He attended Miami of Ohio and joined a frat. In the summer of 1967, between college and law school, he moved to San Francisco, lived in the Haight, and found work moving furniture. He once told me that he didn’t partake in the Summer of Love because he found most of the hippies to be privileged Jewish kids from the suburbs. In June of 1968, the same year he entered law school, he married a high school girlfriend he’d met at a synagogue mixer. She filed for divorce two years later. He passed the bar the same year and became an assistant prosecutor. He got a draft number but was exempted from Vietnam because of a chronic skin condition. He married a social worker from the courts in ’72 and became a defense attorney in ’73. Three years later, his wife left him because he was having an affair.
He didn’t do feelings and was allergic to sentimentality. But most people found him kind and giving, both of his money and his time. He volunteered for the Special Olympics and the Humane Society. He taught at a community college. He hosted summer barbecues: steaks and drinks all around. Women, especially those newly out of relationships, found him charismatic, intense, and fun. Men and children liked him because he was jolly and playful. He could listen to someone’s woes without becoming self-referential. He avowed love of his family, especially my mother. When he was good, he was very good.
But he was driven by a hunger for sex that never seemed to abate. “What he wanted to become was someone irresistible to women,” Steve told me. “He wanted to get the sex that resulted from it, but even if it didn’t, he still wanted to be that person that women would think: I would like to go to bed with that guy.” Or, as he told someone not long before his death, “I’m a mother’s worst nightmare.”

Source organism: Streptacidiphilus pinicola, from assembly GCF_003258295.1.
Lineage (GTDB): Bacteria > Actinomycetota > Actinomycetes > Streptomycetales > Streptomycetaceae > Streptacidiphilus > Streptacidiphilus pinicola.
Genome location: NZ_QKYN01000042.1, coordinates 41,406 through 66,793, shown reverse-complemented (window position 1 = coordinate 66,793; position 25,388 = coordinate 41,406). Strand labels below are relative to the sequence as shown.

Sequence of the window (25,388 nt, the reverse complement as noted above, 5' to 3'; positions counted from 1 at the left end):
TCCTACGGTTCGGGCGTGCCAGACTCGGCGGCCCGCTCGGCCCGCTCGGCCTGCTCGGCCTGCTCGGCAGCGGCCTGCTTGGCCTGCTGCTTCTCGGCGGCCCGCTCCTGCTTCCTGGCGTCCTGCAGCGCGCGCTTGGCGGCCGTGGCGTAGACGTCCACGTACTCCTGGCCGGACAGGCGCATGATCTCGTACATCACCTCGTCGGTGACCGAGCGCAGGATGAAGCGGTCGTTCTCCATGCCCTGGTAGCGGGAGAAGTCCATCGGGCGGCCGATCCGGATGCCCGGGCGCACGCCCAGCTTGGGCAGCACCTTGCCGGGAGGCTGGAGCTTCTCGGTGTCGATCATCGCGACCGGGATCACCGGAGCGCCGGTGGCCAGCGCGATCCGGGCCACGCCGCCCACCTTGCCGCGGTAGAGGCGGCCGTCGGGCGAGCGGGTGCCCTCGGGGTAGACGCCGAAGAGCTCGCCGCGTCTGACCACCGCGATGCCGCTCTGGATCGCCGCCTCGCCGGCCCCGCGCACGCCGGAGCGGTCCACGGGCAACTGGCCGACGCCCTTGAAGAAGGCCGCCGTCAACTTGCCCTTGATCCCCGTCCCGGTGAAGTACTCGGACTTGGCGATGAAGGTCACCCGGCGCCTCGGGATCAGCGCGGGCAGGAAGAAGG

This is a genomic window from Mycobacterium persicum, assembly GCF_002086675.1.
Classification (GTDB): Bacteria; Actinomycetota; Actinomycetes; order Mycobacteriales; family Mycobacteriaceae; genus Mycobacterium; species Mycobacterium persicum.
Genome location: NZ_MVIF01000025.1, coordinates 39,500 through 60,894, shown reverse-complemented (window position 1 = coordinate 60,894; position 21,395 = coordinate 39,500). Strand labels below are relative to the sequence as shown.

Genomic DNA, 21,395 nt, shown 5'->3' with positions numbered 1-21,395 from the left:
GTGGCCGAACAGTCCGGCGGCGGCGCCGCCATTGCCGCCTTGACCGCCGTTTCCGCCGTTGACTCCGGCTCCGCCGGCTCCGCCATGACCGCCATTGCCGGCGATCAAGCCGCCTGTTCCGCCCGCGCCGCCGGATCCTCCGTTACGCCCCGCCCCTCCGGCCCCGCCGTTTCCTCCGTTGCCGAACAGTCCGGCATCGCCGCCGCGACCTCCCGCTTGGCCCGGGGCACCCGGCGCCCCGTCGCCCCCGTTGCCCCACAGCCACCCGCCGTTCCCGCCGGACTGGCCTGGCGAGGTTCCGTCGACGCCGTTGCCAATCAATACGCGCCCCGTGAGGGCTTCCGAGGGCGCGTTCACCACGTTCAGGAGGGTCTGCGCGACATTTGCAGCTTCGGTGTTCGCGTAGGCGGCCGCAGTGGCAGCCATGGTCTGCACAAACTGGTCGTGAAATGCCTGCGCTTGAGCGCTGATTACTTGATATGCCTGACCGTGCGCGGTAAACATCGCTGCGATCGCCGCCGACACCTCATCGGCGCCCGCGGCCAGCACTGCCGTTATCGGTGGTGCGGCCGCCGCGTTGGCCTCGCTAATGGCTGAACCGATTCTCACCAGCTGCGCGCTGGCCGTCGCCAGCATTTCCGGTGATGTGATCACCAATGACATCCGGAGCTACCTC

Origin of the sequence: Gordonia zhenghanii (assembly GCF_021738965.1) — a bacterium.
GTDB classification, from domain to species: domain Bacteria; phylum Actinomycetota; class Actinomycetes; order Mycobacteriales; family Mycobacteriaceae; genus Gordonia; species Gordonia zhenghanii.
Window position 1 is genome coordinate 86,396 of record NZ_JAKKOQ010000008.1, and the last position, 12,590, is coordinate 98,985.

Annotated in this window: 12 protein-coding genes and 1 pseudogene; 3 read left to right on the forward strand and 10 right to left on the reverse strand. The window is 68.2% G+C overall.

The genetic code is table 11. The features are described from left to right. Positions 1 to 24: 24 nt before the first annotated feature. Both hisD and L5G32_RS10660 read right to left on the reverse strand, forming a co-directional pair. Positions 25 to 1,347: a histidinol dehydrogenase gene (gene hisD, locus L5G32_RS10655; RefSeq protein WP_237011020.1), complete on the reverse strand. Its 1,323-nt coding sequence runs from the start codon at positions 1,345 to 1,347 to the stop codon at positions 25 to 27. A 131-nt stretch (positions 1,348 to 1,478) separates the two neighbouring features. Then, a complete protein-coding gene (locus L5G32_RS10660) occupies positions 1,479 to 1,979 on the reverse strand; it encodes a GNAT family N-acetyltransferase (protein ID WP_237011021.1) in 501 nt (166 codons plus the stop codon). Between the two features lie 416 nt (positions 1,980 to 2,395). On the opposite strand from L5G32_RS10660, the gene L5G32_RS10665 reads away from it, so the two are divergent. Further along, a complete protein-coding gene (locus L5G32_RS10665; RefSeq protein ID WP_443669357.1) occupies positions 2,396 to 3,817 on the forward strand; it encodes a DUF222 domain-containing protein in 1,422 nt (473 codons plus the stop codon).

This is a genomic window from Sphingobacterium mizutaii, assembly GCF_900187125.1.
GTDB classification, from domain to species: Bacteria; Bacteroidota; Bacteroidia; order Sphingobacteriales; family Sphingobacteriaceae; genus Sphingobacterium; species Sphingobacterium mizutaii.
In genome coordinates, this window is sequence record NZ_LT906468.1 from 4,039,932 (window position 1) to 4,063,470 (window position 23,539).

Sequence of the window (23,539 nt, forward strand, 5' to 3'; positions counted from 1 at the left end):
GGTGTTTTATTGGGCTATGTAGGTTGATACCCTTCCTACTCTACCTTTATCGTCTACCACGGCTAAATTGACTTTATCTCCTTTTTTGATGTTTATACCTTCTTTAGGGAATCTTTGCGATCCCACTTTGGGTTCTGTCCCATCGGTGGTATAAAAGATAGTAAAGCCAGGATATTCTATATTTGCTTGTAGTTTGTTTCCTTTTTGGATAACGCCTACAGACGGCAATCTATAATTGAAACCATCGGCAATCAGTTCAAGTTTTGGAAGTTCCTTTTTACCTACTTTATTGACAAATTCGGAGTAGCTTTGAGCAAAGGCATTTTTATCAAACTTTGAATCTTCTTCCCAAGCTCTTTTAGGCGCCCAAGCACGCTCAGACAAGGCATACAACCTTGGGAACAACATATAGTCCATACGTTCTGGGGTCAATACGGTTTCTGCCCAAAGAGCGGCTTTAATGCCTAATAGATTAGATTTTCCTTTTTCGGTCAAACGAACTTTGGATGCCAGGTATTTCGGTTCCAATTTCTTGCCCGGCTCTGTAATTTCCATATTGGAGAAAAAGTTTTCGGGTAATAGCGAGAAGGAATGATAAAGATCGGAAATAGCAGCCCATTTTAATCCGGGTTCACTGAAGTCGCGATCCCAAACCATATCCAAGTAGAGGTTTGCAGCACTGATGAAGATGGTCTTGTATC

There was more. When he was in his thirties, he told a legal secretary that he’d been sexually abused by a man at summer camp. “I didn’t realize it was molestation,” he told her. “It felt pretty good to me.”
Meanwhile, as a defense attorney, he defended men who’d been accused of date rape so deviously well that some questioned his morality, including me. He once told Steve that the key was jury selection. “I want women on the jury—working women,” he said. “I want cashiers. I want low-end salesclerks. Because they are harder on other women than any man could ever be. Their attitude is, Honey, if you weren’t looking for it, what the hell were you doing up in his room at 11 o’clock at night?” His lawyering and womanizing seemed to be part of the same unseemly, sometimes repugnant ethical system, and this is where we parted ways.